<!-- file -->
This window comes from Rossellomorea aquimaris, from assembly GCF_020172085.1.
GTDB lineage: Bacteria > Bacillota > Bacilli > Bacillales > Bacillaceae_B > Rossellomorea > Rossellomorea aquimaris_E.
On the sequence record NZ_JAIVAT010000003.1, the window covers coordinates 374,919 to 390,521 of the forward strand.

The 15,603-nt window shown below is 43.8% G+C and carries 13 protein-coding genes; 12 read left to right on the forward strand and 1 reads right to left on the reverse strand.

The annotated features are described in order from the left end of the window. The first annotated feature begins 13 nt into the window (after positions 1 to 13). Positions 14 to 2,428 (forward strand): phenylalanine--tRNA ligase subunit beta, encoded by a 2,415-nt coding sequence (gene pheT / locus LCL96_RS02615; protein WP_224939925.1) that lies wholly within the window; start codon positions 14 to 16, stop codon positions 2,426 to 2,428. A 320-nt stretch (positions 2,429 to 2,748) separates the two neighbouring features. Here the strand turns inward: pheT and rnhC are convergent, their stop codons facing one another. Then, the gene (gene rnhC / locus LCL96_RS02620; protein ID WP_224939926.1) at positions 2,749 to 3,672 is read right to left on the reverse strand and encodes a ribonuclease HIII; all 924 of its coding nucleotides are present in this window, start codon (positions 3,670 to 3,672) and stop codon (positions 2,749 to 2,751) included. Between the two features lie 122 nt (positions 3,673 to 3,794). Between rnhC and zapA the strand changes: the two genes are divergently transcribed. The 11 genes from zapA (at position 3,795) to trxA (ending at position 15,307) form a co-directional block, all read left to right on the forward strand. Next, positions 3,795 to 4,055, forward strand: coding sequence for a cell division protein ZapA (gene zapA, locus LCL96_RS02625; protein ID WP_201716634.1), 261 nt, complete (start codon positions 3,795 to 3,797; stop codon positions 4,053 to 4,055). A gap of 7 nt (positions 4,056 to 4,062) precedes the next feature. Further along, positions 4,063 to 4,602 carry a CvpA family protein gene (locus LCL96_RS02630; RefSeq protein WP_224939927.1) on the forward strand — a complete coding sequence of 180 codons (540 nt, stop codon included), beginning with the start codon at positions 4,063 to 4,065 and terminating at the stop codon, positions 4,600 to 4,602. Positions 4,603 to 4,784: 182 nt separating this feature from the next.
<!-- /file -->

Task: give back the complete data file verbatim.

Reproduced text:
This window comes from Rossellomorea aquimaris, from assembly GCF_020172085.1.
GTDB lineage: Bacteria > Bacillota > Bacilli > Bacillales > Bacillaceae_B > Rossellomorea > Rossellomorea aquimaris_E.
On the sequence record NZ_JAIVAT010000003.1, the window covers coordinates 374,919 to 390,521 of the forward strand.

The 15,603-nt window shown below is 43.8% G+C and carries 13 protein-coding genes; 12 read left to right on the forward strand and 1 reads right to left on the reverse strand.

The annotated features are described in order from the left end of the window. The first annotated feature begins 13 nt into the window (after positions 1 to 13). Positions 14 to 2,428 (forward strand): phenylalanine--tRNA ligase subunit beta, encoded by a 2,415-nt coding sequence (gene pheT / locus LCL96_RS02615; protein WP_224939925.1) that lies wholly within the window; start codon positions 14 to 16, stop codon positions 2,426 to 2,428. A 320-nt stretch (positions 2,429 to 2,748) separates the two neighbouring features. Here the strand turns inward: pheT and rnhC are convergent, their stop codons facing one another. Then, the gene (gene rnhC / locus LCL96_RS02620; protein ID WP_224939926.1) at positions 2,749 to 3,672 is read right to left on the reverse strand and encodes a ribonuclease HIII; all 924 of its coding nucleotides are present in this window, start codon (positions 3,670 to 3,672) and stop codon (positions 2,749 to 2,751) included. Between the two features lie 122 nt (positions 3,673 to 3,794). Between rnhC and zapA the strand changes: the two genes are divergently transcribed. The 11 genes from zapA (at position 3,795) to trxA (ending at position 15,307) form a co-directional block, all read left to right on the forward strand. Next, positions 3,795 to 4,055, forward strand: coding sequence for a cell division protein ZapA (gene zapA, locus LCL96_RS02625; protein ID WP_201716634.1), 261 nt, complete (start codon positions 3,795 to 3,797; stop codon positions 4,053 to 4,055). A gap of 7 nt (positions 4,056 to 4,062) precedes the next feature. Further along, positions 4,063 to 4,602 carry a CvpA family protein gene (locus LCL96_RS02630; RefSeq protein WP_224939927.1) on the forward strand — a complete coding sequence of 180 codons (540 nt, stop codon included), beginning with the start codon at positions 4,063 to 4,065 and terminating at the stop codon, positions 4,600 to 4,602. Positions 4,603 to 4,784: 182 nt separating this feature from the next.